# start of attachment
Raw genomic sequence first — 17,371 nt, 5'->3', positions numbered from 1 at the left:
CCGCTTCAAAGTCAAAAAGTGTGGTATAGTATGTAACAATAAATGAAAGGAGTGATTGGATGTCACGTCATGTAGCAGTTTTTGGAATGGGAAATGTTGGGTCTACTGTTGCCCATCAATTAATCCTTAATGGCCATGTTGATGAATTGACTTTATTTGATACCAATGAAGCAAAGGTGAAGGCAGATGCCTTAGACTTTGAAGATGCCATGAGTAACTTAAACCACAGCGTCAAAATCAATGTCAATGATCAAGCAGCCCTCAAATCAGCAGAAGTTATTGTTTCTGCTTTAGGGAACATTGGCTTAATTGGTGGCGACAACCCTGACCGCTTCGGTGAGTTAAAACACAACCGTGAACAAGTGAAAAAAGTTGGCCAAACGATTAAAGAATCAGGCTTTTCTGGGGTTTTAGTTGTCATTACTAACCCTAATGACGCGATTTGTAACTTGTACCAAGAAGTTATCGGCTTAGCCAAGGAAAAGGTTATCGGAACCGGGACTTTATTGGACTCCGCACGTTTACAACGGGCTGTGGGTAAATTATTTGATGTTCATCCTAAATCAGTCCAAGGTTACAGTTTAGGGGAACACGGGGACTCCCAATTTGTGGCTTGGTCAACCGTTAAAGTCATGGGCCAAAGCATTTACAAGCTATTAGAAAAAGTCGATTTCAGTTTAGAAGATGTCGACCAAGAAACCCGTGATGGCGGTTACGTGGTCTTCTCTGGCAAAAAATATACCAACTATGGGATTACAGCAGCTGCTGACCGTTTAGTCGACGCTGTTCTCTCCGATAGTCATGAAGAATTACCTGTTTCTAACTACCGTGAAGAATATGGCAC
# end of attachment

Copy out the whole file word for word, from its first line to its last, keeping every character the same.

Raw genomic sequence first — 17,371 nt, 5'->3', positions numbered from 1 at the left:
CCGCTTCAAAGTCAAAAAGTGTGGTATAGTATGTAACAATAAATGAAAGGAGTGATTGGATGTCACGTCATGTAGCAGTTTTTGGAATGGGAAATGTTGGGTCTACTGTTGCCCATCAATTAATCCTTAATGGCCATGTTGATGAATTGACTTTATTTGATACCAATGAAGCAAAGGTGAAGGCAGATGCCTTAGACTTTGAAGATGCCATGAGTAACTTAAACCACAGCGTCAAAATCAATGTCAATGATCAAGCAGCCCTCAAATCAGCAGAAGTTATTGTTTCTGCTTTAGGGAACATTGGCTTAATTGGTGGCGACAACCCTGACCGCTTCGGTGAGTTAAAACACAACCGTGAACAAGTGAAAAAAGTTGGCCAAACGATTAAAGAATCAGGCTTTTCTGGGGTTTTAGTTGTCATTACTAACCCTAATGACGCGATTTGTAACTTGTACCAAGAAGTTATCGGCTTAGCCAAGGAAAAGGTTATCGGAACCGGGACTTTATTGGACTCCGCACGTTTACAACGGGCTGTGGGTAAATTATTTGATGTTCATCCTAAATCAGTCCAAGGTTACAGTTTAGGGGAACACGGGGACTCCCAATTTGTGGCTTGGTCAACCGTTAAAGTCATGGGCCAAAGCATTTACAAGCTATTAGAAAAAGTCGATTTCAGTTTAGAAGATGTCGACCAAGAAACCCGTGATGGCGGTTACGTGGTCTTCTCTGGCAAAAAATATACCAACTATGGGATTACAGCAGCTGCTGACCGTTTAGTCGACGCTGTTCTCTCCGATAGTCATGAAGAATTACCTGTTTCTAACTACCGTGAAGAATATGGCAC